Loyola University Maryland

The Diversity Course Requirement

Diversity Defined: What Does Diversity Mean for the Purposes of the Requirement?

image divider

Loyola University Maryland Strives to increase students' interest in and understanding of three aspects of human diversity: diversity related to differences across nations and world cultures; diversity related to issues of justice, injustice, and oppression; and domestic diversity related to the experiences of minority groups in the United States. These three aspects of diversity are fundamental to the values articulated by the University, and it is important to ensure that all Loyola students are challenged to think about these aspects of diversity in the classroom. Accordingly, students are required to take a course focusing on at least one of the three following aspects of human diversity:

  • Global Awareness: Courses related to this aspect of human diversity seek to increase students' awareness and understanding of cultures and nations that are often excluded in a traditional liberal arts education. The current core curriculum requires students to acquire knowledge about the world views, social practices, social structures, history, spiritual practices, and arts of Western cultures past and present including cultures and nations outside of the United States. However, students are not required to take courses that include substantial exposure to cultures and nations that fall outside of this Western tradition. Global awareness courses would foster in students the globally comprehensive perspective that is described as a characteristic of excellence in the Loyola Core Values Statement. These courses will focus on cultures that fall outside of the boundaries of a liberal arts education in the Western intellectual tradition, including but not limited to those in Asia, Pacific Islands, Africa, Central/Latin America, and Australia/New Zealand. Global awareness courses can also focus on the interaction between these cultures and Western cultures.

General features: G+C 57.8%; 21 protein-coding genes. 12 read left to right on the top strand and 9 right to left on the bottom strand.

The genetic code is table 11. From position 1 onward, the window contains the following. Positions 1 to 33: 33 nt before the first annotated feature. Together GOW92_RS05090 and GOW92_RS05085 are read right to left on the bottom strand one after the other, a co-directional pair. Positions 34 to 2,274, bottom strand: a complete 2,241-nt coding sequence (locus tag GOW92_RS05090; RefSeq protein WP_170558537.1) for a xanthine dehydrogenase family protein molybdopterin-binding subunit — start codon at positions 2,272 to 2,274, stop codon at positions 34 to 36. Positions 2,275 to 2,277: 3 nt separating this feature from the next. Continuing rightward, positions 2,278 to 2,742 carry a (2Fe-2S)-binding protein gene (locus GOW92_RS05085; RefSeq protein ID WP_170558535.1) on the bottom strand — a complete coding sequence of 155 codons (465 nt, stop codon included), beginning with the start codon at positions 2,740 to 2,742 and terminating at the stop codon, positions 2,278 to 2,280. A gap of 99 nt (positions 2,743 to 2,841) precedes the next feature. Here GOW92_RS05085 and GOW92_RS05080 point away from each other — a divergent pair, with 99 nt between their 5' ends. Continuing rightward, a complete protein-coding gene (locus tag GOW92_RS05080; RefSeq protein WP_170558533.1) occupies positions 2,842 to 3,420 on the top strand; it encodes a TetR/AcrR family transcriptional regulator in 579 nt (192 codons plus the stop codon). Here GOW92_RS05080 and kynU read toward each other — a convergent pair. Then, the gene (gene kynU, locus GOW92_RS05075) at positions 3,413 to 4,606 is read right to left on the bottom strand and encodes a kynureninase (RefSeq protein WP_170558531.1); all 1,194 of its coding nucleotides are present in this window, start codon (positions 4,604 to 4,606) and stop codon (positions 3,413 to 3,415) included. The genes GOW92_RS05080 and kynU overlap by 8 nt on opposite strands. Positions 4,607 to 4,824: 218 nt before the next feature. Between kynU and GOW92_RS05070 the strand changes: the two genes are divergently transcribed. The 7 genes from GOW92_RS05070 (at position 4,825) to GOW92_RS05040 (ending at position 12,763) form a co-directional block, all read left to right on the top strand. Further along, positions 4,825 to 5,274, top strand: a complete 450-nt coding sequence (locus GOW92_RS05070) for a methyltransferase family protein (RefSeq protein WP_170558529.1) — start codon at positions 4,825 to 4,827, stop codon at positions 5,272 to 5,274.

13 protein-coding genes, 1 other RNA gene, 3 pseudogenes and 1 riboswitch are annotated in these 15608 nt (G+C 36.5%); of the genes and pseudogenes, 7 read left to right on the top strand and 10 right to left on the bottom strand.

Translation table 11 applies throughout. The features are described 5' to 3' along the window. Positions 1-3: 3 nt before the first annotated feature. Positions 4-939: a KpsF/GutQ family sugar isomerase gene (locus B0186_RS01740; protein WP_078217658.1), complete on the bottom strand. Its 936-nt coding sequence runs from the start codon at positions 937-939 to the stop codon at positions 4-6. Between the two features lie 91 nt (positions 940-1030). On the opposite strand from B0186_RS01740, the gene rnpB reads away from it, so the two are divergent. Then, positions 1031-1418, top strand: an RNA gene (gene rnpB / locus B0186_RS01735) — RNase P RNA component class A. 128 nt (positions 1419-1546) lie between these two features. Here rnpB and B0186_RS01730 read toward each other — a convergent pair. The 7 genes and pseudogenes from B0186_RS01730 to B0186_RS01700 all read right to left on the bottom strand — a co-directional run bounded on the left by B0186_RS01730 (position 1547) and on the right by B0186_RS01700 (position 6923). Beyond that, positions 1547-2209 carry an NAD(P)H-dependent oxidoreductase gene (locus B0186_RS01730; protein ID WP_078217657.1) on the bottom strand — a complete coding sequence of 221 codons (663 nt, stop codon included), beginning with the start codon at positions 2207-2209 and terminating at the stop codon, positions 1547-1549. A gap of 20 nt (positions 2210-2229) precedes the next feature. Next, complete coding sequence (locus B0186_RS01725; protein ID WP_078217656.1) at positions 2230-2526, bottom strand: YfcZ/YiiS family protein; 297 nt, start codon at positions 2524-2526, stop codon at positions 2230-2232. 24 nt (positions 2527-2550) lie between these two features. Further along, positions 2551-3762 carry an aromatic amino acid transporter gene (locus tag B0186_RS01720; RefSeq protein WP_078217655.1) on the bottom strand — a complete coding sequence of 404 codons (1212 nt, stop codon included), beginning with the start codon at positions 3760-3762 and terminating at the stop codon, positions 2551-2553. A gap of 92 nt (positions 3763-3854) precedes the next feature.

• Justice Awareness: Courses related to this aspect of human diversity seek to increase students' awareness and understanding of justice and injustice. The Core Values Statement at Loyola states that the "pursuit of justice continues to form and shape both the educational mission and daily dealings of life in Jesuit institutions". Justice awareness courses would serve the cause of justice by fostering in students the ability to think in a sophisticated manner about the distinctive life and thought of those subject to injustice, and/or by addressing issues of injustice through examination of oppression, discrimination, prejudice, stigmatization, and privilege. These courses can explore themes of justice and injustice from any number of perspectives, including but not limited to, historical, philosophical, theological, literary, psychological, sociological, political, economic, and legal. Such courses can focus on diverse areas of inquiry, including investigation of the meaning of justice and injustice, the efforts of justice and injustice, processes through which justice and injustice are maintained, and factors related to past and present social change efforts.
  • Domestic Diversity Awareness: Courses related to this aspect of human diversity seek to increase students' cultural awareness and/or competency in relation to the experiences of minority groups in the United States. A minority group can be defined as a distinct segment of the population with all of the following characteristics: (a) occupying a non-dominant position in society; (b) having certain characteristics (identity), or culture (ethic, religious, linguistic) which distinguishes it from the rest of the population; and (c) possessing a sense of solidarity or will to safeguard these characteristics. Courses fulfilling this requirement will consider the political, cultural, economic, and social significance of class, gender, sexuality, religion, disability, age, race, or ethnicity, and will explore the process by which distinctive American cultures have been created and either are or are not sustained.